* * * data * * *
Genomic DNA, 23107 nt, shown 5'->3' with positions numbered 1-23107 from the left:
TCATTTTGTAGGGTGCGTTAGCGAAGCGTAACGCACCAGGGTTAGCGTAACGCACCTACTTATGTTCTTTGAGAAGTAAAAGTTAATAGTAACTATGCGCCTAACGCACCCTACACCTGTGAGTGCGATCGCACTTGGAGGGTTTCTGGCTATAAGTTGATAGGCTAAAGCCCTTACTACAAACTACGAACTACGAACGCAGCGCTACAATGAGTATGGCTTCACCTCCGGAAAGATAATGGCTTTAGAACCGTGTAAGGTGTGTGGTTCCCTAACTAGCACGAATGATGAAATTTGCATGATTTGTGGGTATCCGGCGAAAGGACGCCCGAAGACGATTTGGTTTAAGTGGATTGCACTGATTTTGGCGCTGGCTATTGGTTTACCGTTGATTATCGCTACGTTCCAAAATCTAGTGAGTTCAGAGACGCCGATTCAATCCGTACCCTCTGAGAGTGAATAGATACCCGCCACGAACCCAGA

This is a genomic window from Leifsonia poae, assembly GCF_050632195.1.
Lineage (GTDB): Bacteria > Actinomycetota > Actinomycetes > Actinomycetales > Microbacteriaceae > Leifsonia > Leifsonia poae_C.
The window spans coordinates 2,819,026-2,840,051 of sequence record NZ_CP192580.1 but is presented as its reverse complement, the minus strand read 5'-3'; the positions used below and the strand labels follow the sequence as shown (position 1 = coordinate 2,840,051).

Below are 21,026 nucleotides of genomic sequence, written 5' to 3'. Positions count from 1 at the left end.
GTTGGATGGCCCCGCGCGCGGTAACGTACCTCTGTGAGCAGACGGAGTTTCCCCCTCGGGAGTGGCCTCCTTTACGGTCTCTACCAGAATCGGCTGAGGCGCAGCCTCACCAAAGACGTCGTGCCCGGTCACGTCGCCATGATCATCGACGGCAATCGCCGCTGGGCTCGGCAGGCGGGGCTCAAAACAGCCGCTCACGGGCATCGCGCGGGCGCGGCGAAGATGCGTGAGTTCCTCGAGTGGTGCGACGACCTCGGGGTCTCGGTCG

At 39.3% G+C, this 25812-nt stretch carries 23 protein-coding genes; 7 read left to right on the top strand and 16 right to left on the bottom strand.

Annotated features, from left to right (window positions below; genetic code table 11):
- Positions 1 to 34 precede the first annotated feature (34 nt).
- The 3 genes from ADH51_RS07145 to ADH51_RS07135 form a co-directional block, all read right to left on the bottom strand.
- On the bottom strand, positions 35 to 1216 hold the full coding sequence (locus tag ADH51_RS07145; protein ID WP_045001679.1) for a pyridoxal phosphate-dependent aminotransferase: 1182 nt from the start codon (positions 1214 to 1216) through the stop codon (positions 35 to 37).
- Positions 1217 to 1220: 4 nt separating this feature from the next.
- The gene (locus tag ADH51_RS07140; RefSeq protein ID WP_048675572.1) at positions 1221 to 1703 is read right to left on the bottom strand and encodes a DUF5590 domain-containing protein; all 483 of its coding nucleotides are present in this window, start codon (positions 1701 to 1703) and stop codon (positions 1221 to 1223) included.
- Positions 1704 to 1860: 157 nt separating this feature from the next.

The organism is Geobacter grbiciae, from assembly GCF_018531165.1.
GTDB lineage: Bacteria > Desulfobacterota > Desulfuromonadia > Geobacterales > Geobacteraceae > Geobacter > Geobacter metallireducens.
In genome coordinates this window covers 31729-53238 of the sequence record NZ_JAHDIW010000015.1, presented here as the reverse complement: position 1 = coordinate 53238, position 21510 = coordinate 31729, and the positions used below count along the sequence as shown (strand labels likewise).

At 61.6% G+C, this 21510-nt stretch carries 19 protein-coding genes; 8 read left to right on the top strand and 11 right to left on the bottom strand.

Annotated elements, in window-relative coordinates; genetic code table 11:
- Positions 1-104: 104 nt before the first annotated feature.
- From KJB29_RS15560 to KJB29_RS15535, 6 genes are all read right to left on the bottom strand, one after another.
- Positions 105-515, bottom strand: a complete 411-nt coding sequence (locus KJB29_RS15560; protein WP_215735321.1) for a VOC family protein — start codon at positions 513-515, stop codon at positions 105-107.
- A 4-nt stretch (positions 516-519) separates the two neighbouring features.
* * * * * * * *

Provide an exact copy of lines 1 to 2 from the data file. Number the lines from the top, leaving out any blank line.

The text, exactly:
Genomic DNA, 23107 nt, shown 5'->3' with positions numbered 1-23107 from the left:
TCATTTTGTAGGGTGCGTTAGCGAAGCGTAACGCACCAGGGTTAGCGTAACGCACCTACTTATGTTCTTTGAGAAGTAAAAGTTAATAGTAACTATGCGCCTAACGCACCCTACACCTGTGAGTGCGATCGCACTTGGAGGGTTTCTGGCTATAAGTTGATAGGCTAAAGCCCTTACTACAAACTACGAACTACGAACGCAGCGCTACAATGAGTATGGCTTCACCTCCGGAAAGATAATGGCTTTAGAACCGTGTAAGGTGTGTGGTTCCCTAACTAGCACGAATGATGAAATTTGCATGATTTGTGGGTATCCGGCGAAAGGACGCCCGAAGACGATTTGGTTTAAGTGGATTGCACTGATTTTGGCGCTGGCTATTGGTTTACCGTTGATTATCGCTACGTTCCAAAATCTAGTGAGTTCAGAGACGCCGATTCAATCCGTACCCTCTGAGAGTGAATAGATACCCGCCACGAACCCAGA